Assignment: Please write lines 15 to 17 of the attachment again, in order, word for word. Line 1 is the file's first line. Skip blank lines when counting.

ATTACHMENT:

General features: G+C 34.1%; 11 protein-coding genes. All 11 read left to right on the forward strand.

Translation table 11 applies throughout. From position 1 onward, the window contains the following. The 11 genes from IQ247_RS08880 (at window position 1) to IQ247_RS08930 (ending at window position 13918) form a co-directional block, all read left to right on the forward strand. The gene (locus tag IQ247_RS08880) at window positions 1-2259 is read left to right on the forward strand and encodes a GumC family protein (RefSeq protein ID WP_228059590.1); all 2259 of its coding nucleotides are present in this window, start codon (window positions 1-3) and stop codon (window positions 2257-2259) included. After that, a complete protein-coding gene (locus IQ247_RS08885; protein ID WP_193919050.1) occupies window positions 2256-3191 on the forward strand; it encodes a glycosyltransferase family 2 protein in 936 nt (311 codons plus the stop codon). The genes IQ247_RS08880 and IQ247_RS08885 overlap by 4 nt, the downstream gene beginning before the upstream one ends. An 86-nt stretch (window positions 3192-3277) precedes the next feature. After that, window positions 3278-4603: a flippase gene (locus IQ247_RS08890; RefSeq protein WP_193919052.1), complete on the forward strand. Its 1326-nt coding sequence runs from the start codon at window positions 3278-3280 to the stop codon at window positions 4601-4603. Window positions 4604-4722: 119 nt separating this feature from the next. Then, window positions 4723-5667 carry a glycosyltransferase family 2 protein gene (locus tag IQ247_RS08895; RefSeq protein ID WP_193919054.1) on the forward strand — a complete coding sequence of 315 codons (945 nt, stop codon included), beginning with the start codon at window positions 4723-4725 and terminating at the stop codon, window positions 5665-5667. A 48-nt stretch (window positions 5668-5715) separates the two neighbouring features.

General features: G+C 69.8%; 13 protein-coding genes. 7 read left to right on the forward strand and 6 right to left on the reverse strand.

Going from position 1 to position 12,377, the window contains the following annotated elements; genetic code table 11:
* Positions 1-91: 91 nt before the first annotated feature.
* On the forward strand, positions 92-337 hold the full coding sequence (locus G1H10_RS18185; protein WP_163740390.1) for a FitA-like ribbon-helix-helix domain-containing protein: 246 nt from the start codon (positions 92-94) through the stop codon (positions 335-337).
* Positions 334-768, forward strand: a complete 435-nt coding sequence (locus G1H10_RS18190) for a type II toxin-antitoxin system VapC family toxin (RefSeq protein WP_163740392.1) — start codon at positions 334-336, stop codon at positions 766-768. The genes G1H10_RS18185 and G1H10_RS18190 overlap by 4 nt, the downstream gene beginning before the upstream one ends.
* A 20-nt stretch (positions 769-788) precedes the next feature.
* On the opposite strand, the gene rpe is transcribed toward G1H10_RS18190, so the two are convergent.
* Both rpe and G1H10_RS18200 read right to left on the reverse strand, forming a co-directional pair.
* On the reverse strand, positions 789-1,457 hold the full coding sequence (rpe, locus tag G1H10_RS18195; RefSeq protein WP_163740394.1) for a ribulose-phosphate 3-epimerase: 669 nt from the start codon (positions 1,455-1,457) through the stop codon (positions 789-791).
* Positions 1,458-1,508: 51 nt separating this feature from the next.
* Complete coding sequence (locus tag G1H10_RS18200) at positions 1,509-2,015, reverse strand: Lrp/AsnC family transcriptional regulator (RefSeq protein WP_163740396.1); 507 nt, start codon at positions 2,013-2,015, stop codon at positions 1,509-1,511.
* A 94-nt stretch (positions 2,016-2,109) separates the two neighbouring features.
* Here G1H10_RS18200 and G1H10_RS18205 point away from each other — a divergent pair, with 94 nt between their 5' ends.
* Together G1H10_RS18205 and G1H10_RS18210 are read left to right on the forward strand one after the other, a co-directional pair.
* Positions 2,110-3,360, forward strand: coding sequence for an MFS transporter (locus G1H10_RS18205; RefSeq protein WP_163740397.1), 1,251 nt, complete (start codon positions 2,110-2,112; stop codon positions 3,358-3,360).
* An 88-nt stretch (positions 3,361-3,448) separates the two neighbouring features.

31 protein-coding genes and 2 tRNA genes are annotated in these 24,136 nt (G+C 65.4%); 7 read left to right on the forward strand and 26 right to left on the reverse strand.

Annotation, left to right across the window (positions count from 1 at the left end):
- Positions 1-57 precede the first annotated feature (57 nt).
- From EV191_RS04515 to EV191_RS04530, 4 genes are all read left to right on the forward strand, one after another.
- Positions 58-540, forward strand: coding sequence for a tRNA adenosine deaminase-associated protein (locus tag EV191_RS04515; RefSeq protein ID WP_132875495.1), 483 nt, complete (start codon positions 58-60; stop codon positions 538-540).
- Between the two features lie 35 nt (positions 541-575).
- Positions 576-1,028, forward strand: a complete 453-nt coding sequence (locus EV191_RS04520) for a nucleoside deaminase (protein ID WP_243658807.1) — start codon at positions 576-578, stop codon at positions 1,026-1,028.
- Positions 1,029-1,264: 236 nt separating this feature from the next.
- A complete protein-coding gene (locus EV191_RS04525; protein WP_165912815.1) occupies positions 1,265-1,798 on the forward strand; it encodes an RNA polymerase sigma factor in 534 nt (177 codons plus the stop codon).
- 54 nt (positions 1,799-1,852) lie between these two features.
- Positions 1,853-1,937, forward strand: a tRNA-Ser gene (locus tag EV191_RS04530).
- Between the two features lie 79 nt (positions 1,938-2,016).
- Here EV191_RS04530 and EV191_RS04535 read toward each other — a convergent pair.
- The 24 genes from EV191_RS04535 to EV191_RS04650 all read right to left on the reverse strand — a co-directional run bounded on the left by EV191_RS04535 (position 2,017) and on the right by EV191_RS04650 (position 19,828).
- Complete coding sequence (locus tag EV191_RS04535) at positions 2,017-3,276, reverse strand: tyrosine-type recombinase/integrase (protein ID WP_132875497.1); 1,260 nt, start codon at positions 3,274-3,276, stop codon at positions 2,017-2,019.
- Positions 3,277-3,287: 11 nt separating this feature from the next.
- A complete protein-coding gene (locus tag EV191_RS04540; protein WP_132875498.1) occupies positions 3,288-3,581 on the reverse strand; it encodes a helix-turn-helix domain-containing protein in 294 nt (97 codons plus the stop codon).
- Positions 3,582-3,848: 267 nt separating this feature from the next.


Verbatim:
* Here G1H10_RS18200 and G1H10_RS18205 point away from each other — a divergent pair, with 94 nt between their 5' ends.
* Together G1H10_RS18205 and G1H10_RS18210 are read left to right on the forward strand one after the other, a co-directional pair.
* Positions 2,110-3,360, forward strand: coding sequence for an MFS transporter (locus G1H10_RS18205; RefSeq protein WP_163740397.1), 1,251 nt, complete (start codon positions 2,110-2,112; stop codon positions 3,358-3,360).